It's been nearly four years since Avatar: The Last Airbender concluded its original run on Nickelodeon, and in that time the Eastern-influenced fantasy epic has spawned a live action motion picture, a comic series and more. What fans were really waiting for, however, was a true animated series sequel. This Saturday, fankind gets its wish as The Legend of Korra makes its on-air debut. Set 70 years after the events of The Last Airbender, The Legend of Korra introduces a powerful young Avatar to her world's most populous and complicated city, where she'll have to overcome crime, corruption and a masked menace working to turn non-benders against those who can manipulate water, earth, fire and air. ComicsAlliance reached out to The Last Airbender and Legend of Korra co-creators Michael Dante DiMartino and Bryan Konietzko to learn more about their own four-year journeys bringing the new animated series to life. You can read the full interview -- and stream the show's first two episodes -- after the jump.

ComicsAlliance: Like all major animated productions, The Legend of Korra required some serious lead time, which in turn required you to keep a lot of secrets for a long, long time. How does it feel to be able to finally discuss the series openly?

Konietzko: It was a little different this time around, compared to making Avatar: The Last Airbender. [Avatar] was a new idea and we were new show creators, so for the three years between its creation and the series premiere we were pretty much left alone to work on the show. Once it came out and thankfully garnered a rabid following, we were already pretty deep into production and we had finished episodes to air to give the audience something to chew on fairly regularly. With The Legend of Korra, it is an entirely different situation. People have been digging for answers, using automated search engines to find out what show titles were registered, speculating about production delays, coming up with conspiracies, stealing an episode from a licensee and leaking it on the internet, and on and on. It is all pretty overwhelming, but we are thankful to have a show that so many people want to see that badly. Fans are only seeing the tip of the iceberg of Book 1 now, and we are deep into production on Book 2, so there are still plenty of secrets we have to guard in the night!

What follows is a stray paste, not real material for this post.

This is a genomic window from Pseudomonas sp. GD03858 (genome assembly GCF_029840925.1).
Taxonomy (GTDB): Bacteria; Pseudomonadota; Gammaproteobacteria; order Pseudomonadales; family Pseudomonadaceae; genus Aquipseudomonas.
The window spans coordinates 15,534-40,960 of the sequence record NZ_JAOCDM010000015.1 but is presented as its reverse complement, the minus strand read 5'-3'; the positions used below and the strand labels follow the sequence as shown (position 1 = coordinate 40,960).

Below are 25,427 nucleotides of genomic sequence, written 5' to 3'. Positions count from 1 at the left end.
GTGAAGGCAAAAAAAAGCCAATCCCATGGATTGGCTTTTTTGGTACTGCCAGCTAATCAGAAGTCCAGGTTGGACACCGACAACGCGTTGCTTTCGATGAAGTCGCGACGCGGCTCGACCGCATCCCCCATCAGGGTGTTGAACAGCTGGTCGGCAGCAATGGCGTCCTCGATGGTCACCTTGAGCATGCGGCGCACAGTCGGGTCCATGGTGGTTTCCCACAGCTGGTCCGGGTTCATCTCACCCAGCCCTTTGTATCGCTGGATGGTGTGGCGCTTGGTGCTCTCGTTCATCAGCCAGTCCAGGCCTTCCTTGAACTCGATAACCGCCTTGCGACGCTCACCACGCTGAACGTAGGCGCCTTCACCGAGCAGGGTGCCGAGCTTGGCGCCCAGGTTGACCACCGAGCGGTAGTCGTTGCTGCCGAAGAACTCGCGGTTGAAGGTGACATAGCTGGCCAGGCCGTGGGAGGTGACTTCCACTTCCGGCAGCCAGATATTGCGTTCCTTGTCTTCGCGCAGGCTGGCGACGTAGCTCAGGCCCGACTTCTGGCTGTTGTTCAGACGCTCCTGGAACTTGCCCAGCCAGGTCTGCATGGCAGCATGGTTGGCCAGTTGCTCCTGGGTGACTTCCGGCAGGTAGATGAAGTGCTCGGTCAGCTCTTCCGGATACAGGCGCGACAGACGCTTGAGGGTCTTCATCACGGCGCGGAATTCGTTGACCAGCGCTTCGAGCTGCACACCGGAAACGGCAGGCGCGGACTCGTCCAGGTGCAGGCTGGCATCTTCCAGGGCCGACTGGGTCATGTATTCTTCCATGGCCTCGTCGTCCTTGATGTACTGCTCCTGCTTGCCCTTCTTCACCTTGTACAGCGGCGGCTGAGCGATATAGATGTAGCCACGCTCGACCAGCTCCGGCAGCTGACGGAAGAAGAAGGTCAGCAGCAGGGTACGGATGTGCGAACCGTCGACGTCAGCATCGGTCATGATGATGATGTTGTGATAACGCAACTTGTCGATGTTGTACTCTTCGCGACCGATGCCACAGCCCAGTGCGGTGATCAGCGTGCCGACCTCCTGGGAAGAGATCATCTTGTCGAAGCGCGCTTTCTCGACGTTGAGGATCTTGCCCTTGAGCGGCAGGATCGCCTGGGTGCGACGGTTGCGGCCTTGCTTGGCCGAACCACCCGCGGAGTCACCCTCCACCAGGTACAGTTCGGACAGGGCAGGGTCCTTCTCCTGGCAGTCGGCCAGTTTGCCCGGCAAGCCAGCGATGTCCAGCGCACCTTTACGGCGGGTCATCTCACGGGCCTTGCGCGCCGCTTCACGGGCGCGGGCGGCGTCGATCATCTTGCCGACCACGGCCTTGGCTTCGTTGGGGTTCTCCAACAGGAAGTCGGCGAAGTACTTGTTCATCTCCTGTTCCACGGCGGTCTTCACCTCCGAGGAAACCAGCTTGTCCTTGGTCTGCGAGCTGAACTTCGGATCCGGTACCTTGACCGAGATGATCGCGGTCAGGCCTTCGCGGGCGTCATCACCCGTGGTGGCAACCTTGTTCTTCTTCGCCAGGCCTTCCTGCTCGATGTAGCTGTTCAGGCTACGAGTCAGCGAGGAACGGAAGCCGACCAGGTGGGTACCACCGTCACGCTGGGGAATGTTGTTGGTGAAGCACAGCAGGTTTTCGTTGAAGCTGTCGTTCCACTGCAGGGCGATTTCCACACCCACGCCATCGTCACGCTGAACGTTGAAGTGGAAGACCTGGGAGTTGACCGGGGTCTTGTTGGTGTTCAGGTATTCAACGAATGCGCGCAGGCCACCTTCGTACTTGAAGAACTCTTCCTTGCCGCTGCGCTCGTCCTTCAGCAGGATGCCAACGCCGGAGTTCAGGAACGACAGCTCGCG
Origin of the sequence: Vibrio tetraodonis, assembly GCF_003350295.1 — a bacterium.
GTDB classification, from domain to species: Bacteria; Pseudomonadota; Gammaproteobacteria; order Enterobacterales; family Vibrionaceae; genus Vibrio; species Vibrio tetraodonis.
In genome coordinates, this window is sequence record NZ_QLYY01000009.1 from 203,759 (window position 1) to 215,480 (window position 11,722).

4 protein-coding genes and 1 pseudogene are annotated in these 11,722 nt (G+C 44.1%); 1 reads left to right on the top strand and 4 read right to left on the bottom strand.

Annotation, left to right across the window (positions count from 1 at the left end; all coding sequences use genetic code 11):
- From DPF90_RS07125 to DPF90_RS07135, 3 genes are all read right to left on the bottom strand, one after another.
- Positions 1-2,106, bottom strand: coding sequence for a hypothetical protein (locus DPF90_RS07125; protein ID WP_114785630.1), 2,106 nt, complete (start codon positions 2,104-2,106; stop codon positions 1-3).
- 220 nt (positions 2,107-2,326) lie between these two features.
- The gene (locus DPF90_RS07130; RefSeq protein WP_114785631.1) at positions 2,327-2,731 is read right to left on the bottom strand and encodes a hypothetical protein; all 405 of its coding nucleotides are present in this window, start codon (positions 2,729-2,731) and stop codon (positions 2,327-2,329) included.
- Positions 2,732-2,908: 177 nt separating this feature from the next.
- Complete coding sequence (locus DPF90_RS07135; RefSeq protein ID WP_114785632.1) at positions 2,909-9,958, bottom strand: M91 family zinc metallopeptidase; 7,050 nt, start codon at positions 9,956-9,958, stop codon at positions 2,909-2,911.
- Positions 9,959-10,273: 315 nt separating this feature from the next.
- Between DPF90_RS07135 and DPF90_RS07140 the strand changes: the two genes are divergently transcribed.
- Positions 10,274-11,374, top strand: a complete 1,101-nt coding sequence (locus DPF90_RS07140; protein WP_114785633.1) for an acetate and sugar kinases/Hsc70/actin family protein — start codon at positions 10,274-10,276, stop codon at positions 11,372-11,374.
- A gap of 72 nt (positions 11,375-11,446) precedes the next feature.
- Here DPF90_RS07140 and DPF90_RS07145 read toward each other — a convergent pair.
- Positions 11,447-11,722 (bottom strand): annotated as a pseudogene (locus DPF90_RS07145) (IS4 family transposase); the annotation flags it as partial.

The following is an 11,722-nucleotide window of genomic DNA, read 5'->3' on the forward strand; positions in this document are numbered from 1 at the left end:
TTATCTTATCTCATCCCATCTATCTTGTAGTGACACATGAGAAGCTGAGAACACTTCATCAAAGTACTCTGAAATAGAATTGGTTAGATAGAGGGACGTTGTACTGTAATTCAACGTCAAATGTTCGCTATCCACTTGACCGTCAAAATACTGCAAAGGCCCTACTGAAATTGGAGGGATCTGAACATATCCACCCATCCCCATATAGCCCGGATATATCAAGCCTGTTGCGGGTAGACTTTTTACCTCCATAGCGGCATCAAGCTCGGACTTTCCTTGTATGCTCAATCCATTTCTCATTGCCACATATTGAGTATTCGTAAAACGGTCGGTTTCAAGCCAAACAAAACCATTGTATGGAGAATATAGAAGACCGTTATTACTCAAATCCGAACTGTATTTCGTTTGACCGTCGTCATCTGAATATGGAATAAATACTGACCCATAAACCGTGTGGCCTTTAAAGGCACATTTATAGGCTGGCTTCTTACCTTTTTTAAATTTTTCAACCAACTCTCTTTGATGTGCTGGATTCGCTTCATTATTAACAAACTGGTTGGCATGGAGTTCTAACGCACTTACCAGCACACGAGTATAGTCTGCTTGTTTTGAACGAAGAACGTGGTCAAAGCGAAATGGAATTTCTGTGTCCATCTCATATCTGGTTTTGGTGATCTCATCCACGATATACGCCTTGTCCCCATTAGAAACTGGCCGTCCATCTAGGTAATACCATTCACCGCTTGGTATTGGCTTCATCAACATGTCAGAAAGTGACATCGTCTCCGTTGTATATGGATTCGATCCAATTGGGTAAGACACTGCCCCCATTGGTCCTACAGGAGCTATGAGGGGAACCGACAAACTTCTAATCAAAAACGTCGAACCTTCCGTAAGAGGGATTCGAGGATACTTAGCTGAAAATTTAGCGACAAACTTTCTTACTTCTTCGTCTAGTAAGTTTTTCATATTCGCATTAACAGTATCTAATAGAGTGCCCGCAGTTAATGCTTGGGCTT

CA: Though it exists in the same universe, The Legend of Korra brings readers into a world set 70 years later. How did you pin down just how different you wanted the series' setting to be in terms of political/social/technological advancements?

Konietzko: We wanted it to be different enough that it felt fresh and inspiring for us, but not so different that it felt entirely unconnected to the world we created in the first series. The social and political climate came from discussions about how we could find conflict in the wake of a 100-year-long war ending. But as we know in the real world, just because a war ends it doesn't mean that everything turns happy and peaceful. That provided us with some new kinds of conflict for us to explore in Korra.

DiMartino: We thought about how quickly technology progressed in the real world around the turn of the 20th century. The original series we always thought took place in a time equivalent to the 1850s. And a lot changed between then and the 1920s, which is roughly the time period-equivalent in Korra. The more modern setting opened up a lot of creative opportunities. We used to have to figure out how the Fire Nation was communicating with each other via messenger hawks and now, people can pick up a phone or send a wireless message half-way around the world.

CA: It's been established that Korra is naturally more physical and less spiritual than Aang, which makes her fit in with the more technology dependent Republic City. Just as the new Avatar and her world have changed since Aang's time, should fans expect possible future manifestations of The Spirit World to be similarly altered?

DiMartino: The Spirit World hasn't changed, exactly, but what will be interesting is to see how the spirit world reacts to Korra's technologically dependent world.

CA: Avatar: The Last Airbender has been celebrated for being an inclusive series with a cast of characters representing a diverse world population. Taking place in a city that serves as a melting pot for all four nations, The Legend of Korra does so as well. How do you think this kind of balance benefits the story you're trying to tell and perhaps the viewers who will see it?

DiMartino: Moving the main action to Republic City seemed like a natural progression of the Avatar story. Rather than have these very separate nations, now different cultures are mixing together, which is exemplified by characters like Mako and Bolin. They are brothers and one is a Firebender and the other is an Earthbender. It shows that the world is an ever changing, evolving place. And this diversity has helped the show connect with viewers from different cultures around the world.